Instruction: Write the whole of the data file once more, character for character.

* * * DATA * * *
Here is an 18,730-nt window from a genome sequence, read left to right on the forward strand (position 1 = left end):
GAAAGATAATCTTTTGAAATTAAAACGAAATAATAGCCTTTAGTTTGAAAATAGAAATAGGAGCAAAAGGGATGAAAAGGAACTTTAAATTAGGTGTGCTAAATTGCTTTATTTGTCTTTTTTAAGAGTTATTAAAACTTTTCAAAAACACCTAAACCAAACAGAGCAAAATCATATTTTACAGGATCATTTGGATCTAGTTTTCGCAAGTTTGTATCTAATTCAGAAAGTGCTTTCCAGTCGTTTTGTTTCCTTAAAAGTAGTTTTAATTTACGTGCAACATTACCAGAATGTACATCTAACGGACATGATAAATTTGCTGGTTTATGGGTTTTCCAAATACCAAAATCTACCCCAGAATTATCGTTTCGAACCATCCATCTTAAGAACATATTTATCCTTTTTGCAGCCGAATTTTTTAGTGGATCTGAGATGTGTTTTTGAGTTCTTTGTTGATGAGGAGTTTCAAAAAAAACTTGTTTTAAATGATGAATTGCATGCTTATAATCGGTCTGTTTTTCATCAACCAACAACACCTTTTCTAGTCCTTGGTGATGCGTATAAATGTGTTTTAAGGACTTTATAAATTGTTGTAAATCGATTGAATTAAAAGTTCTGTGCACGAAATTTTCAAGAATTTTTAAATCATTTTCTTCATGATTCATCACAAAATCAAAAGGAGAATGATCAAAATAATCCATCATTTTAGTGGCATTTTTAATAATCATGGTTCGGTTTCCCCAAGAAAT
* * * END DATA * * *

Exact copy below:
Here is an 18,730-nt window from a genome sequence, read left to right on the forward strand (position 1 = left end):
GAAAGATAATCTTTTGAAATTAAAACGAAATAATAGCCTTTAGTTTGAAAATAGAAATAGGAGCAAAAGGGATGAAAAGGAACTTTAAATTAGGTGTGCTAAATTGCTTTATTTGTCTTTTTTAAGAGTTATTAAAACTTTTCAAAAACACCTAAACCAAACAGAGCAAAATCATATTTTACAGGATCATTTGGATCTAGTTTTCGCAAGTTTGTATCTAATTCAGAAAGTGCTTTCCAGTCGTTTTGTTTCCTTAAAAGTAGTTTTAATTTACGTGCAACATTACCAGAATGTACATCTAACGGACATGATAAATTTGCTGGTTTATGGGTTTTCCAAATACCAAAATCTACCCCAGAATTATCGTTTCGAACCATCCATCTTAAGAACATATTTATCCTTTTTGCAGCCGAATTTTTTAGTGGATCTGAGATGTGTTTTTGAGTTCTTTGTTGATGAGGAGTTTCAAAAAAAACTTGTTTTAAATGATGAATTGCATGCTTATAATCGGTCTGTTTTTCATCAACCAACAACACCTTTTCTAGTCCTTGGTGATGCGTATAAATGTGTTTTAAGGACTTTATAAATTGTTGTAAATCGATTGAATTAAAAGTTCTGTGCACGAAATTTTCAAGAATTTTTAAATCATTTTCTTCATGATTCATCACAAAATCAAAAGGAGAATGATCAAAATAATCCATCATTTTAGTGGCATTTTTAATAATCATGGTTCGGTTTCCCCAAGAAAT